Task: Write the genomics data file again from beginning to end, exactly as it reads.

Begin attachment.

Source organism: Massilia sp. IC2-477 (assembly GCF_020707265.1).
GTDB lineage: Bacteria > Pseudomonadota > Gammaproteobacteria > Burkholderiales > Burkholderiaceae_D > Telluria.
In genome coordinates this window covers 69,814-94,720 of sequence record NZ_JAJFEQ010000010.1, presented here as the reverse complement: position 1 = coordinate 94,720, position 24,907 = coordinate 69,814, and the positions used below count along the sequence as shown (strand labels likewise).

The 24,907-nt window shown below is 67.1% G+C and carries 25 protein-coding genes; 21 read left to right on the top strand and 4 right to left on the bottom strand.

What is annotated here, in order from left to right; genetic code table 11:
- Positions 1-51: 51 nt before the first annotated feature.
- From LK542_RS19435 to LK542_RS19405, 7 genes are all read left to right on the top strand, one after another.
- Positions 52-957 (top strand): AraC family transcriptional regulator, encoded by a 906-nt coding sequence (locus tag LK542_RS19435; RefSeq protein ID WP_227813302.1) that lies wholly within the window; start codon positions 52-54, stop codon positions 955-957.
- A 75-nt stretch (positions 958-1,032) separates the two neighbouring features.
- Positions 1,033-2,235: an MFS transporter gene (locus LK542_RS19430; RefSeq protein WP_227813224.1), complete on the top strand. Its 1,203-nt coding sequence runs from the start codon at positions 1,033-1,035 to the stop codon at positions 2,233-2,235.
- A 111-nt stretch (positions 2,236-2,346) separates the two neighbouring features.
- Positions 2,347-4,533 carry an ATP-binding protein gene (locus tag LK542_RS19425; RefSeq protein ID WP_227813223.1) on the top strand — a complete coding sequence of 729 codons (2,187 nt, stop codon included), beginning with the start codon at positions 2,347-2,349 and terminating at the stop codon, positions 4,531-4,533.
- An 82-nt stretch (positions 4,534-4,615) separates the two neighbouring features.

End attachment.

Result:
Source organism: Massilia sp. IC2-477 (assembly GCF_020707265.1).
GTDB lineage: Bacteria > Pseudomonadota > Gammaproteobacteria > Burkholderiales > Burkholderiaceae_D > Telluria.
In genome coordinates this window covers 69,814-94,720 of sequence record NZ_JAJFEQ010000010.1, presented here as the reverse complement: position 1 = coordinate 94,720, position 24,907 = coordinate 69,814, and the positions used below count along the sequence as shown (strand labels likewise).

The 24,907-nt window shown below is 67.1% G+C and carries 25 protein-coding genes; 21 read left to right on the top strand and 4 right to left on the bottom strand.

What is annotated here, in order from left to right; genetic code table 11:
- Positions 1-51: 51 nt before the first annotated feature.
- From LK542_RS19435 to LK542_RS19405, 7 genes are all read left to right on the top strand, one after another.
- Positions 52-957 (top strand): AraC family transcriptional regulator, encoded by a 906-nt coding sequence (locus tag LK542_RS19435; RefSeq protein ID WP_227813302.1) that lies wholly within the window; start codon positions 52-54, stop codon positions 955-957.
- A 75-nt stretch (positions 958-1,032) separates the two neighbouring features.
- Positions 1,033-2,235: an MFS transporter gene (locus LK542_RS19430; RefSeq protein WP_227813224.1), complete on the top strand. Its 1,203-nt coding sequence runs from the start codon at positions 1,033-1,035 to the stop codon at positions 2,233-2,235.
- A 111-nt stretch (positions 2,236-2,346) separates the two neighbouring features.
- Positions 2,347-4,533 carry an ATP-binding protein gene (locus tag LK542_RS19425; RefSeq protein ID WP_227813223.1) on the top strand — a complete coding sequence of 729 codons (2,187 nt, stop codon included), beginning with the start codon at positions 2,347-2,349 and terminating at the stop codon, positions 4,531-4,533.
- An 82-nt stretch (positions 4,534-4,615) separates the two neighbouring features.